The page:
Ari Shavit Presents a New Zionism

september-9-2014-islamic-terrorism-marathon-race-webIsraeli author and journalist Ari Shavit is best known in the U.S. for his personal history of Israel from the nineteenth century to the present day: the New York Times bestseller My Promised Land, published in 2013.

In the book, he traces his family’s engagement with Israel, beginning with the experiences of his great-grandfather, a prominent London lawyer who toured Palestine in 1897. The Zionist saw the growth of anti-Semitism, particularly but not only in Eastern Europe, perceived that Jewish life would be increasingly difficult there, and subsequently relocated his family to Israel.

Shavit’s book follows the same paths as his ancestor across Israel, presenting the modern reality of a land shared unwillingly by two peoples. The principles of human dignity and freedom expressed in historic Zionism, he argues, have been lost in the battles since statehood and the occupation of surrounding lands that has come about.

Shavit spoke at the Adath Israel Congregation on September 18, laying out his viewpoints after the war of the past summer. Shavit was presented by Haddassah to an audience of more than 500 people, who hung on every word.

Jews and Arabs have different life narratives that express their conflict, but both have lost sight of their proper goals, Shavit said.

This painful summer marked the longest war Israel has suffered since independence. It brought back the experiences of sirens and of fleeing to shelters, forgotten since the 1970s. For the first time, Tel Aviv and Jerusalem were within the reach of the bombs.

Israel’s independence, Shavit said, was the most just revolution of the 20th century. This revolution broke the previous relationships of Jews to both God and country, and provided choices where those didn’t exist before. However well intentioned the early settlers were, they were blind to the Palestinian presence, and vice versa. This failure to cope with reality has led to the present tragedy.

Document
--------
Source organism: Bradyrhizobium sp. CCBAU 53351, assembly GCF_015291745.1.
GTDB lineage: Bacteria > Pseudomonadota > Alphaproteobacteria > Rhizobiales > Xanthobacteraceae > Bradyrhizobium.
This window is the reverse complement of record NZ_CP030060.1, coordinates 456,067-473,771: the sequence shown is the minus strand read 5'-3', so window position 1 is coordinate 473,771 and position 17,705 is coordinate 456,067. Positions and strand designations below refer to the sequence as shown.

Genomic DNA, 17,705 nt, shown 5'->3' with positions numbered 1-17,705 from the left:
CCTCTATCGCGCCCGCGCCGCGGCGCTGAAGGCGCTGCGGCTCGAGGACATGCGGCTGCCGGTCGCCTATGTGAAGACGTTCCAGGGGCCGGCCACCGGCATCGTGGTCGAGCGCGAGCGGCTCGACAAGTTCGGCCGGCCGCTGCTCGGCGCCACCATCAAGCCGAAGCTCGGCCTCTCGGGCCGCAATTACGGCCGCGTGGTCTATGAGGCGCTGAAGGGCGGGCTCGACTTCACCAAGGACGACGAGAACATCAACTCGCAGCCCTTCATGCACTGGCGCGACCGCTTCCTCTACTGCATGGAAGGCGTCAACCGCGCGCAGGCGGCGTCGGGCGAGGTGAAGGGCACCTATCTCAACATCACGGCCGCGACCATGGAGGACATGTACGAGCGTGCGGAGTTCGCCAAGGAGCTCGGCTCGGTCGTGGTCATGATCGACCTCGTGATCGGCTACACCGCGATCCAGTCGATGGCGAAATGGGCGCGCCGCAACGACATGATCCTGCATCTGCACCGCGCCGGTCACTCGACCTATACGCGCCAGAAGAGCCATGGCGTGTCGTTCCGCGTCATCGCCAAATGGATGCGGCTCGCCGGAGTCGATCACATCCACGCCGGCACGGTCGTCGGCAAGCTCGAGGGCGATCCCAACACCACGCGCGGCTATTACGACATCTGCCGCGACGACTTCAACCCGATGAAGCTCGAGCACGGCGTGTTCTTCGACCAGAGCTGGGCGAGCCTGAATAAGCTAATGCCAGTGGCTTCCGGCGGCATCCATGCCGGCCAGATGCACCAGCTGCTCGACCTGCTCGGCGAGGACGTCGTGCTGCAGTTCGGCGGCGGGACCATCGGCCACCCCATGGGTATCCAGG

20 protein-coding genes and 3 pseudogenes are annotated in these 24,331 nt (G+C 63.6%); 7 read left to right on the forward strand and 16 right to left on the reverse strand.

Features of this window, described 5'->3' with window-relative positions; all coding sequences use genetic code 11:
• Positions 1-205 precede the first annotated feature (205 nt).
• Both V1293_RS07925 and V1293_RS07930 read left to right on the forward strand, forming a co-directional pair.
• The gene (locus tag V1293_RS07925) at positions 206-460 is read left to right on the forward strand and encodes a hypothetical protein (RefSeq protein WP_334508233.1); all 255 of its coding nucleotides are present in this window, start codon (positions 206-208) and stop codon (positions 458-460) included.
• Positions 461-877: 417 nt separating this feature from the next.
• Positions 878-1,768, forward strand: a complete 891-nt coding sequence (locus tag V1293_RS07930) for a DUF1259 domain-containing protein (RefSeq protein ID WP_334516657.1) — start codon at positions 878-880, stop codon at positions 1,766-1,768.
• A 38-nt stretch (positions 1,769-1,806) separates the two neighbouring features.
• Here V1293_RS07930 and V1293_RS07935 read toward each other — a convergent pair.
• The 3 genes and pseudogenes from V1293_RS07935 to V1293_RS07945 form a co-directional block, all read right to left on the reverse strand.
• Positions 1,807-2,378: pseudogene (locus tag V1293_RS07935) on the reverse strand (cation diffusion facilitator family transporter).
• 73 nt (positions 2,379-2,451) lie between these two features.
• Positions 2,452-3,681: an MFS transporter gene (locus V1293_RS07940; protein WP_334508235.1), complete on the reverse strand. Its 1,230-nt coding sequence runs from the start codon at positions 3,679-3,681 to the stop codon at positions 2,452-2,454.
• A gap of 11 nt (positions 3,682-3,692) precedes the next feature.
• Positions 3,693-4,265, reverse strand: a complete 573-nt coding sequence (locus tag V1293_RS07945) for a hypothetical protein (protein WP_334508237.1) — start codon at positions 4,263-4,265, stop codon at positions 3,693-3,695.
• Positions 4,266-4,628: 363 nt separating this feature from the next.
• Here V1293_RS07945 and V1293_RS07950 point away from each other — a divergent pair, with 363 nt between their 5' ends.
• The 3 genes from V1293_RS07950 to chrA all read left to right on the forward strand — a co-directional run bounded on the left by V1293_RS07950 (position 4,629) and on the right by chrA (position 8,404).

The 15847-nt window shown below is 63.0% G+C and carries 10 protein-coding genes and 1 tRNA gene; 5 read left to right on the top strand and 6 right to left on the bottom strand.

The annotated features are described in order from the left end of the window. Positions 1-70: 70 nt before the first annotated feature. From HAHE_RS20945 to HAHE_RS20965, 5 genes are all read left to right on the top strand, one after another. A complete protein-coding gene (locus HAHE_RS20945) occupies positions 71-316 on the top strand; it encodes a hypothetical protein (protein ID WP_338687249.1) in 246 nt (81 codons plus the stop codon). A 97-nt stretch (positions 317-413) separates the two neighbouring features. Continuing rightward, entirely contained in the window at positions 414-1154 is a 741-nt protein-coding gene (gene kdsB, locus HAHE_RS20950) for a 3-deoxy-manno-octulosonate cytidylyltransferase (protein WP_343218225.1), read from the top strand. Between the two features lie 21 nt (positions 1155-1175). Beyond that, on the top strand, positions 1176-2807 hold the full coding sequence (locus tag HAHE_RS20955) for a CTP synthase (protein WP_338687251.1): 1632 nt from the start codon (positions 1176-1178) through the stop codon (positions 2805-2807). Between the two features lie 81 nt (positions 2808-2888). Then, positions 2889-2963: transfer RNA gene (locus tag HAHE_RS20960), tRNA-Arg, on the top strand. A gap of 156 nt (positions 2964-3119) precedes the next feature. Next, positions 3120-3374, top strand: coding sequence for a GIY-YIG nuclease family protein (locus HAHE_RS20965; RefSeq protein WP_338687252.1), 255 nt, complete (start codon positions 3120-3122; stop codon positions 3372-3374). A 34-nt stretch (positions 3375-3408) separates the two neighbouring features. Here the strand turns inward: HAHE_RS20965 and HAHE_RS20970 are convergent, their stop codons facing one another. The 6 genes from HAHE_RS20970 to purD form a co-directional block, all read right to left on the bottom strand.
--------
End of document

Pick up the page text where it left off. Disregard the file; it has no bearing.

The Middle East, Shavit said, is the worst neighborhood in the world. Israel’s failure to deal with the Arab problem or to create a just society contrasts with the great success it has become. Israelis, who have learned to live in constant danger, have created the most constantly exciting and wonderful society, filled with immensely creative, productive and lively and alive people.

The battle with the Palestinians and the failure of Israel to make peace in past times has produced a violent, fascistic Hamas that oppresses its own people, and today stands in the way of a two-state solution.

The endless occupation and battle with the Palestinians also isolates Israel and undermines its position in the world, moving the state to isolation in the face of 1.6 billion Arabs. Shavit sees the apparent resurgence of anti-Semitism in Europe as a result of the endless struggle with the Palestinians.

Shavit noted that the Iron Dome defense was possible only with the assistance of the U.S. He credited the Obama administration with vital support of Israel during the summer war.

Shavit defined four problems facing Israel:

  • the possibility of Iran achieving nuclear power, which he says will lead to a nuclear arms race throughout the Middle East, the most unstable part of the world;